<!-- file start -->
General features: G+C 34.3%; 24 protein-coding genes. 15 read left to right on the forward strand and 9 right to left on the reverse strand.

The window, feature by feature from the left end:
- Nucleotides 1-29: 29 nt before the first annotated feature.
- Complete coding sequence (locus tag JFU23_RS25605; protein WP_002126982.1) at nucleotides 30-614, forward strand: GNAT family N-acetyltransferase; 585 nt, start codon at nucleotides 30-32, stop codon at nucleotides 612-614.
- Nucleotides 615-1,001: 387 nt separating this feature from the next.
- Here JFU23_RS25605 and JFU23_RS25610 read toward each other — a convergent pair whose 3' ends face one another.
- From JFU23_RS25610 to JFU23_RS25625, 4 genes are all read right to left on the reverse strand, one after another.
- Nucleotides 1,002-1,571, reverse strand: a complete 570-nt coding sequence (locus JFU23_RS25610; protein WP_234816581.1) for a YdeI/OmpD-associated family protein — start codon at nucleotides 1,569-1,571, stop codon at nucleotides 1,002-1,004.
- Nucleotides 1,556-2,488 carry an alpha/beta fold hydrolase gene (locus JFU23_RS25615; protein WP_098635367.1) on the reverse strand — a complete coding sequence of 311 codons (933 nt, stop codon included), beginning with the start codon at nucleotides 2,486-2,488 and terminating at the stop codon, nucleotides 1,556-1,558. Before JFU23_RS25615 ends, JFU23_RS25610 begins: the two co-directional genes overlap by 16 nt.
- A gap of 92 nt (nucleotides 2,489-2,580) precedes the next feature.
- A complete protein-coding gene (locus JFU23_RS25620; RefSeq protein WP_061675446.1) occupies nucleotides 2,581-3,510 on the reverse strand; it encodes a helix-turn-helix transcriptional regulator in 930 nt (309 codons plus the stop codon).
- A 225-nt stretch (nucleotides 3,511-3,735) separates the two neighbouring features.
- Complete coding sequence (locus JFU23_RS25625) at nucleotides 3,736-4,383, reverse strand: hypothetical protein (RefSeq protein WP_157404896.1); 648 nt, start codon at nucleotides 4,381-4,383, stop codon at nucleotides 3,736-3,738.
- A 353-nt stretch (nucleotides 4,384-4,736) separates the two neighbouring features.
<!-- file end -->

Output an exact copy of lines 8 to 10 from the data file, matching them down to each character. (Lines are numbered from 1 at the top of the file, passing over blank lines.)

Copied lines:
- Nucleotides 1,002-1,571, reverse strand: a complete 570-nt coding sequence (locus JFU23_RS25610; protein WP_234816581.1) for a YdeI/OmpD-associated family protein — start codon at nucleotides 1,569-1,571, stop codon at nucleotides 1,002-1,004.
- Nucleotides 1,556-2,488 carry an alpha/beta fold hydrolase gene (locus JFU23_RS25615; protein WP_098635367.1) on the reverse strand — a complete coding sequence of 311 codons (933 nt, stop codon included), beginning with the start codon at nucleotides 2,486-2,488 and terminating at the stop codon, nucleotides 1,556-1,558. Before JFU23_RS25615 ends, JFU23_RS25610 begins: the two co-directional genes overlap by 16 nt.
- A gap of 92 nt (nucleotides 2,489-2,580) precedes the next feature.